How many monkeypox cases have been recorded in the West Midlands?

Here’s how many cases of monkeypox have been recorded in the region with a new batch of vaccines set to be rolled out across Birmingham

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A new batch of monkeypox vaccines is set to be announced this month.

Cabinet member for health and social care Cllr Mariam Khan stated yesterday that Birmingham expects to receive a share of 80,000 vaccines that will be rolled out across the country.

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The World Health Organisation advice is that anyone can get or pass monkeypox, but members of the LGBT+ community, particularly men, have been identified as most at risk.

A registered nurse prepares a dose of a monkeypox vaccine  (AP Photo/Rick Bowmer, File)A registered nurse prepares a dose of a monkeypox vaccine  (AP Photo/Rick Bowmer, File)
A registered nurse prepares a dose of a monkeypox vaccine (AP Photo/Rick Bowmer, File)

Decline in monkeypox cases

Government data has shown a gradual decline in monkeypox cases in the UK this year with 3,439 confirmed cases between May 6 and September 16. The majority of cases in England, 69 per cent, were in London.

The West Midlands has had just 124 confirmed and highly probably cases since May 2022, with one new case since the last report on September 13. This is compared to 2,359 in London, which has had 24 new cases since the last report.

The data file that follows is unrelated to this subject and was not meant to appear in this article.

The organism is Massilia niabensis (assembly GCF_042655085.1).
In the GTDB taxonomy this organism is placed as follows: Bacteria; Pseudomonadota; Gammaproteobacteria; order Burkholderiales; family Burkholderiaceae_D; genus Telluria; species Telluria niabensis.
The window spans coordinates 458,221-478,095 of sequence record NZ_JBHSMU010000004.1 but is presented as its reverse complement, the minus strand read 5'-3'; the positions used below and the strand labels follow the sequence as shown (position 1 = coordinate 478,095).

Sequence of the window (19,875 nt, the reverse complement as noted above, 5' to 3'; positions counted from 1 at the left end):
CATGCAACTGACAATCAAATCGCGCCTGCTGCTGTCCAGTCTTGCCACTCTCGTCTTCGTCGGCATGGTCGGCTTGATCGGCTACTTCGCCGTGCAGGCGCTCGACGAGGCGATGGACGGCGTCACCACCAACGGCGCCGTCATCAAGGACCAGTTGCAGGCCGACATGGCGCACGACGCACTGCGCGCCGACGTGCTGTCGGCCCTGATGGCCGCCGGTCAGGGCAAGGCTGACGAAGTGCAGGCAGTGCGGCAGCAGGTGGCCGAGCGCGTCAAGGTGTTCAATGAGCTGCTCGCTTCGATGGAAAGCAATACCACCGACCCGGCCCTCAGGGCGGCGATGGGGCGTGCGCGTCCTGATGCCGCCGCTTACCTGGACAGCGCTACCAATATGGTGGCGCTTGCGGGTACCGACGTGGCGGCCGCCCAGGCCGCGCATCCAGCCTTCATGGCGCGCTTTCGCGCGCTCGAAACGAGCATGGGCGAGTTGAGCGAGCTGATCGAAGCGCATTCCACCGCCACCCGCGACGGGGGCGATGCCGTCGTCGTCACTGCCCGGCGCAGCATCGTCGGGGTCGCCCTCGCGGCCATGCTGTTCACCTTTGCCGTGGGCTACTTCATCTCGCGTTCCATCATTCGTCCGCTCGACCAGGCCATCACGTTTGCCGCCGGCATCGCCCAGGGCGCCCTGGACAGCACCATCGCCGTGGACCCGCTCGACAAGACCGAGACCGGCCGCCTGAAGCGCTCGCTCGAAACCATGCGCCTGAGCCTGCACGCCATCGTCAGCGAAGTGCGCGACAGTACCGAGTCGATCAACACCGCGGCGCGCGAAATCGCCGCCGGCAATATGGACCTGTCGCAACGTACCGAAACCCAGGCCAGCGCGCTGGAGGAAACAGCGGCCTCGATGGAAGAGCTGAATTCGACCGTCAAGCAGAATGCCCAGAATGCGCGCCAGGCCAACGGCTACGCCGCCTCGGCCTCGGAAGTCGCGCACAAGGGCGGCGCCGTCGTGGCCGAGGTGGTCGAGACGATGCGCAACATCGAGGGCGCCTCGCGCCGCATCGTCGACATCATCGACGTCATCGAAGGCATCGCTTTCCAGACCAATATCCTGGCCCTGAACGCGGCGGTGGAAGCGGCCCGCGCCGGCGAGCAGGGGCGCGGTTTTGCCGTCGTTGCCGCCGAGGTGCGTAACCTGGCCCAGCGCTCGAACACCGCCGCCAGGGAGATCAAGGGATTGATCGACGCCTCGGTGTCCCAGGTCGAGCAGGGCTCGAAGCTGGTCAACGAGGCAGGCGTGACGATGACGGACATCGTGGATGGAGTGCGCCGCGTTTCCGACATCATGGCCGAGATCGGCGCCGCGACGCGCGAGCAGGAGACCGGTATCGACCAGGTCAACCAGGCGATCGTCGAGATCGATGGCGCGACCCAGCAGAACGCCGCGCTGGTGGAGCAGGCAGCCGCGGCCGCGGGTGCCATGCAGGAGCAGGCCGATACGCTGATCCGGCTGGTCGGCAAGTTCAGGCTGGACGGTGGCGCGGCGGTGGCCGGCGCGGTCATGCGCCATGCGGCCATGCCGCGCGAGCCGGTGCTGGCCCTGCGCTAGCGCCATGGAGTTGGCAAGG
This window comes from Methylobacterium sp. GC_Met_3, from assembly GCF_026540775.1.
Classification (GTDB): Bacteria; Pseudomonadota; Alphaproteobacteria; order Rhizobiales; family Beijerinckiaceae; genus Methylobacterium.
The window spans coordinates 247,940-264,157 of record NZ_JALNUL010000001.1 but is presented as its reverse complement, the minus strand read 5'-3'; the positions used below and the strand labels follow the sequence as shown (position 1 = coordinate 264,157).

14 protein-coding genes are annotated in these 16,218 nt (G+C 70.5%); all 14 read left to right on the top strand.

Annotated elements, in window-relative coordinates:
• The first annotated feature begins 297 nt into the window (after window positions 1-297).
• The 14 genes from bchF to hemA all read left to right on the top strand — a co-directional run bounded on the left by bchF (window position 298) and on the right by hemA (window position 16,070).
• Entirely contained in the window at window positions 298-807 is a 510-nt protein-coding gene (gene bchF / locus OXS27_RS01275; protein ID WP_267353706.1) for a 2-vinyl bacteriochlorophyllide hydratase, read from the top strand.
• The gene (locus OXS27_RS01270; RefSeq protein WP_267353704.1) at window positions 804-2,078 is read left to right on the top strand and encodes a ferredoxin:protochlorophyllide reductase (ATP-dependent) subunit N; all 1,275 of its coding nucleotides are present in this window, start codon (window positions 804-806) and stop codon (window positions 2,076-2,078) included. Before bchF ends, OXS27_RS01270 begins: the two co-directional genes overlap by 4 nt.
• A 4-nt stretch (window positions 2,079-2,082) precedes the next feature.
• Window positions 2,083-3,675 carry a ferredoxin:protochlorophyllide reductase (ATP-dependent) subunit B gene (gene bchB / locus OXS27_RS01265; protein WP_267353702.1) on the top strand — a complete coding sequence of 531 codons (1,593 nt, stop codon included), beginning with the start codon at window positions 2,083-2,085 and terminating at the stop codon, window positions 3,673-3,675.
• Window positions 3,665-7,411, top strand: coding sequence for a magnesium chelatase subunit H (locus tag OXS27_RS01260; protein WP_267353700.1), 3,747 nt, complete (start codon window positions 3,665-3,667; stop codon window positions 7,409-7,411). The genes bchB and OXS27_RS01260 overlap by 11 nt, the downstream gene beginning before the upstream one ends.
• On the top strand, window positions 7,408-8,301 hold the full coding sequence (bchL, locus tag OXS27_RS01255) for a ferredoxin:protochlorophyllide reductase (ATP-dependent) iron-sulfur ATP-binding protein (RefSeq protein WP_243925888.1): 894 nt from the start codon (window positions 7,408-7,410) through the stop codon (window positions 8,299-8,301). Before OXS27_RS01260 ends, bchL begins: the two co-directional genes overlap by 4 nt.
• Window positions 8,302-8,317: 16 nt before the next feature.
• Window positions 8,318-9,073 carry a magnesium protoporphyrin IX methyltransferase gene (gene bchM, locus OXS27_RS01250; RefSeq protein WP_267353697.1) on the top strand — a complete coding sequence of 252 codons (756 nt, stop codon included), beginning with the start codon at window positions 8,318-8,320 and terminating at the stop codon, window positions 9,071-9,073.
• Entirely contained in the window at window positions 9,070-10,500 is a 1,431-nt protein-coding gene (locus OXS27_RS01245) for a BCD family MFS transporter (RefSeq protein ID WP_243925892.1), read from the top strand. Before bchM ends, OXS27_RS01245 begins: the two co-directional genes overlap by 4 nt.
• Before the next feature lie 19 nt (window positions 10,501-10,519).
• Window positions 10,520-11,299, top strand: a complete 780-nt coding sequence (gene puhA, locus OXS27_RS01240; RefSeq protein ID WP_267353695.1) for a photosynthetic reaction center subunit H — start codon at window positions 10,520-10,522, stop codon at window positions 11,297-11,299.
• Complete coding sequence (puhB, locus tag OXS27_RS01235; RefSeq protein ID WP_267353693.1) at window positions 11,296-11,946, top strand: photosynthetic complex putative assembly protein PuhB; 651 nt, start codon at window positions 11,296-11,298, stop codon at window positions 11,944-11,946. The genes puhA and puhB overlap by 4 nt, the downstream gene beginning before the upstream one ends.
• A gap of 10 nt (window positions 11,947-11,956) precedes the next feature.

Are monkeypox vaccinations available?

At a health and social care committee meeting, Cllr Mariam Khan (Lab, Alum Rock) gave fellow councillors an update on monkeypox vaccines.

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She said: “We are expecting a further rollout across the UK of around 80,000 more vaccines to be announced this month. I know that our director of public health will be having conversations to see how much will come into Birmingham and be able to allocate it to clinics so that people can use them.”

Assistant director of public health Mary Orhewere was also at the meeting. She added: “At the moment, we are getting as much vaccine as we need.

“You may be aware that about a month ago we introduced what we call factional dosing, so smaller doses are given slightly differently, based on some work that was done in North America.

“That means that the doses we have are able to go further because we give a smaller amount. So at the moment, we have a reasonable degree of confidence that we’ve got as much dose as we need to give out. We’ve done a lot of messaging in the relevant communities, so as much as people are coming forward, we are able to meet the demand.”

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